It is possible nobody got more excited about Tesla Battery Day than Sandy Munro – apart from the fans honking the Teslas in front of Elon Musk after anything he said. Munro had better reasons to be thrilled. He almost got the size of Tesla’s new cells right, and he saw Tesla promise to do something he had anticipated in 2017: mega castings. Munro was so enthusiastic he even created a model of the battery pack with 4680 cells.
To do that, he asked one of the guys at Munro & Associates to buy two-inch dowels, cut them in the right size, paint them in silver, and put them in a current empty Tesla battery pack shell. Although it was just to give us an idea of what it will probably look like, that was helpful to visualize what Musk presented at Tesla Battery Day.
Generating less heat than the current 2170 cells, the new 4680 batteries will be glued to a cooling plate, which will remove heat from the top and bottom of the cells. Those are the places that present more heat in charging and discharging. That is something Munro asked to be corrected since he first had the Tesla battery pack disassembled.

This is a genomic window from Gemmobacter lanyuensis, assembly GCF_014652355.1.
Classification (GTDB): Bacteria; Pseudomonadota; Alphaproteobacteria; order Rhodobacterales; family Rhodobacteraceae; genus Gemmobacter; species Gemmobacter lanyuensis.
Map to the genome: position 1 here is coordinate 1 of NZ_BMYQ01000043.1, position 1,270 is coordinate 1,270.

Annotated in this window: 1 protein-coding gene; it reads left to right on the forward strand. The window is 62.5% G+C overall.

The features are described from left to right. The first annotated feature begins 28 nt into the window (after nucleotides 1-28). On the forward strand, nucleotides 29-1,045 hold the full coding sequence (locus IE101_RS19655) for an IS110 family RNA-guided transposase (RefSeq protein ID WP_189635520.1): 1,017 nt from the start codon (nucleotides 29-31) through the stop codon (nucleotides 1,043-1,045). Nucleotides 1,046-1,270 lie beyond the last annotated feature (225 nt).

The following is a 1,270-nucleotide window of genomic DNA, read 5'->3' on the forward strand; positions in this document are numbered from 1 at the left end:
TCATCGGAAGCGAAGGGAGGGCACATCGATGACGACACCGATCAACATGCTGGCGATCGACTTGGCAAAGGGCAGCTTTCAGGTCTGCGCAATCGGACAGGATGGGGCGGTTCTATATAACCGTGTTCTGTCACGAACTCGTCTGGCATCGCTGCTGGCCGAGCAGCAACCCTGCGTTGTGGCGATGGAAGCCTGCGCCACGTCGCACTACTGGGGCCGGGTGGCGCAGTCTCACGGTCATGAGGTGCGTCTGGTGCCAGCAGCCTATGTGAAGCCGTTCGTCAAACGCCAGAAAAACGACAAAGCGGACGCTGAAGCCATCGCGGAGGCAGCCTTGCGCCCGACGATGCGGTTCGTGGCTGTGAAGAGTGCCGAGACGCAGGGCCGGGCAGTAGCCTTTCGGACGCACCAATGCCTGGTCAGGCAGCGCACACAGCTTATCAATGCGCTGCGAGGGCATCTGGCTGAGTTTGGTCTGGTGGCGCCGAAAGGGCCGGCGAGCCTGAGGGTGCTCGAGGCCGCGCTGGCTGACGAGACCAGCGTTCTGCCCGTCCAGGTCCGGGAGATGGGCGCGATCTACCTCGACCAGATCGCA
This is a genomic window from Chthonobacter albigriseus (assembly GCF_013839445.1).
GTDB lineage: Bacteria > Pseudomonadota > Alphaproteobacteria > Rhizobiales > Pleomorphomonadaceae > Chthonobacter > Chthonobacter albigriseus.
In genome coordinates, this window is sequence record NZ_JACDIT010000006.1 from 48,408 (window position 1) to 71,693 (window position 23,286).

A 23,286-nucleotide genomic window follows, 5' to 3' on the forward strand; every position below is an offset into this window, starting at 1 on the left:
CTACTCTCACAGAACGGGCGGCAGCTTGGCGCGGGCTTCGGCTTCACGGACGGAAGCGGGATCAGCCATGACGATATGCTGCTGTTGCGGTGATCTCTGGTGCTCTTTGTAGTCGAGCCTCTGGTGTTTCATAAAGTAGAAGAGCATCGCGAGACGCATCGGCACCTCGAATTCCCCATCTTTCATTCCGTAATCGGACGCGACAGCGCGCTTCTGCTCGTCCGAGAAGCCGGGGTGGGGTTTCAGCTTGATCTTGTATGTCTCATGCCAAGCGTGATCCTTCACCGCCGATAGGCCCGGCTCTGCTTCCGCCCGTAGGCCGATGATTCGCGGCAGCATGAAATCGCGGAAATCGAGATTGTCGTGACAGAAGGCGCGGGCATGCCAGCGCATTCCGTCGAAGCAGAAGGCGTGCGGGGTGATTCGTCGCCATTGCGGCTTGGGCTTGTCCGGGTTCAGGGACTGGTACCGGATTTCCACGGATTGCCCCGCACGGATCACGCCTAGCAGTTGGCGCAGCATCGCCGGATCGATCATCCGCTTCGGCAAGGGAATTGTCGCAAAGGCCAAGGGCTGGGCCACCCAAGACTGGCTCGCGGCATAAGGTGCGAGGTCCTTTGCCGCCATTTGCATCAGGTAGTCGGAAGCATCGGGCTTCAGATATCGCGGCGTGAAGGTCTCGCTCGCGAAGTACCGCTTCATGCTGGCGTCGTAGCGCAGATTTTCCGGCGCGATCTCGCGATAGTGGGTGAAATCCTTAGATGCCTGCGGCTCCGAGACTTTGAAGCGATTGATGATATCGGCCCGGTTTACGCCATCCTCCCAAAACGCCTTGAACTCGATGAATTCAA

Munro also showed how close the cells would be in this new cell-to-pack arrangement. Instead of having cooling ducts placed among the cells, all they will have will be epoxy. The manufacturing simplification this represents is vast, as well as the cost-cutting, according to the engineer.
Another thing Munro presented was the first car structure with giant castings. It dates from 2017, and it is not from Tesla, but rather an idea Munro & Associates gave to dozens of engineers and companies.
Not a single one of them implemented the idea. On the other hand, Tesla liked it and made something similar, if not more sophisticated. We are yet to see it live, but the project was presented at Tesla Battery Day.
Munro and Bob Galyen said that the battery pack would probably last way more than the car itself. Still, there are some implications of making it part of the body structure that we would like to explore – especially regarding how that affects insurance. Stay with us to learn more about that soon.